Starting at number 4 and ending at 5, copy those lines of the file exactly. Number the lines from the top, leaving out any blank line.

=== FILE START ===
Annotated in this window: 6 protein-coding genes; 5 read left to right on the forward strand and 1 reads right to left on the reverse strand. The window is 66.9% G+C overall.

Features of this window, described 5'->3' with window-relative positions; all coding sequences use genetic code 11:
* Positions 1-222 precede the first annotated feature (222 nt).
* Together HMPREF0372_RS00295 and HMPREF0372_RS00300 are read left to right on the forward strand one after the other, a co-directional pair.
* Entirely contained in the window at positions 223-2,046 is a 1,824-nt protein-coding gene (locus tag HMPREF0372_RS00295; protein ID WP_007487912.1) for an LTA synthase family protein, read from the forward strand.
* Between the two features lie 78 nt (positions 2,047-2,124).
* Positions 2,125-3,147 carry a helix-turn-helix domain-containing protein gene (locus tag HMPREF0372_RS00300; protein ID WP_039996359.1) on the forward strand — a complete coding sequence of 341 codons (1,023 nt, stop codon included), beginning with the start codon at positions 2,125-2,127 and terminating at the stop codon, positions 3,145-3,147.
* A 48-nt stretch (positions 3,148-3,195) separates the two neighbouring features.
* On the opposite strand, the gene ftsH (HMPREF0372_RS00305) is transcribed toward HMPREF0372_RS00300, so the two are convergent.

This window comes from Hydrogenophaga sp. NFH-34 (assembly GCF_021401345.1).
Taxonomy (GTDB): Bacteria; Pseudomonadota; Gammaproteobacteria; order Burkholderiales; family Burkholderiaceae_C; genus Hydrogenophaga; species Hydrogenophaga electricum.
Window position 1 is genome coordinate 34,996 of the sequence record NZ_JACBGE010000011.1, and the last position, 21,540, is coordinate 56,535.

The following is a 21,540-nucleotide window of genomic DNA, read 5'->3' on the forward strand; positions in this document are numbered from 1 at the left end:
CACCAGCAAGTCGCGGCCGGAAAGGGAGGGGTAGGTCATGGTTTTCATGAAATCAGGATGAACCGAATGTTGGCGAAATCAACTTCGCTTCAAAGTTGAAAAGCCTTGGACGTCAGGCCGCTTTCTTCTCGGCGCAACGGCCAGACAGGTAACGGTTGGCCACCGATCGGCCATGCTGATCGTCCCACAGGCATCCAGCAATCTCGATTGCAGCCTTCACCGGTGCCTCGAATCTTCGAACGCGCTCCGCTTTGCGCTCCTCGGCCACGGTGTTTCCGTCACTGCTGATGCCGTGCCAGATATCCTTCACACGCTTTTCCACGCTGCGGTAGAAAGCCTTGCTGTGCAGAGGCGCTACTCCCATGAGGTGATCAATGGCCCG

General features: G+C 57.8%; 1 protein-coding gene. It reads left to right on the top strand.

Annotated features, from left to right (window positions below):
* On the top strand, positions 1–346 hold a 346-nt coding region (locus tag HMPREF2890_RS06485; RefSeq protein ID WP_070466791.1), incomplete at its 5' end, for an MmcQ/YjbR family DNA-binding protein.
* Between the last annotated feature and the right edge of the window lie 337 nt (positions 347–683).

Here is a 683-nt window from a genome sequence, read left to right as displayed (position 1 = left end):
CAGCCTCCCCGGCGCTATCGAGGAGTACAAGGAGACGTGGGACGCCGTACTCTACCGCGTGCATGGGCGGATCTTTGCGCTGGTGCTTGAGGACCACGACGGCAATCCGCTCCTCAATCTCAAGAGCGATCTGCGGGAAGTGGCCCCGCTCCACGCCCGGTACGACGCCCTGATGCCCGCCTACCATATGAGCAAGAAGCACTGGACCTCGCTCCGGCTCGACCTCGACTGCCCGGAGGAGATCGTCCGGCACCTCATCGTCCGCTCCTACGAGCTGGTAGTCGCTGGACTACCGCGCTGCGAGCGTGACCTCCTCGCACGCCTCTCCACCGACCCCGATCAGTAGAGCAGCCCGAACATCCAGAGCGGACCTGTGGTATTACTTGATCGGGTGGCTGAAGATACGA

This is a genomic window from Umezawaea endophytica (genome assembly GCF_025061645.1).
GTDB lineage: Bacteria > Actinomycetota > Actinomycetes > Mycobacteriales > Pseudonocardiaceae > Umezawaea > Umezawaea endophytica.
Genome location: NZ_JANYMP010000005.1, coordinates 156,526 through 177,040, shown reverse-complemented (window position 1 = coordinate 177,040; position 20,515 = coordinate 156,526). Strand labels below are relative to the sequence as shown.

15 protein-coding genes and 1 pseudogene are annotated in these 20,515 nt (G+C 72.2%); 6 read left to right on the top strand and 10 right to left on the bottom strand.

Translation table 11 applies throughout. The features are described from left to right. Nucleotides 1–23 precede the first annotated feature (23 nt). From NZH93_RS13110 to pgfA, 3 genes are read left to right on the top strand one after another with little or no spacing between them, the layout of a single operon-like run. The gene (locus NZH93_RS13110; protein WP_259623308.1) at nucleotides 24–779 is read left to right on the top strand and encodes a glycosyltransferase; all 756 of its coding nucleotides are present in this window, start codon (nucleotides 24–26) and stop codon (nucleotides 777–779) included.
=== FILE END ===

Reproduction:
* Together HMPREF0372_RS00295 and HMPREF0372_RS00300 are read left to right on the forward strand one after the other, a co-directional pair.
* Entirely contained in the window at positions 223-2,046 is a 1,824-nt protein-coding gene (locus tag HMPREF0372_RS00295; protein ID WP_007487912.1) for an LTA synthase family protein, read from the forward strand.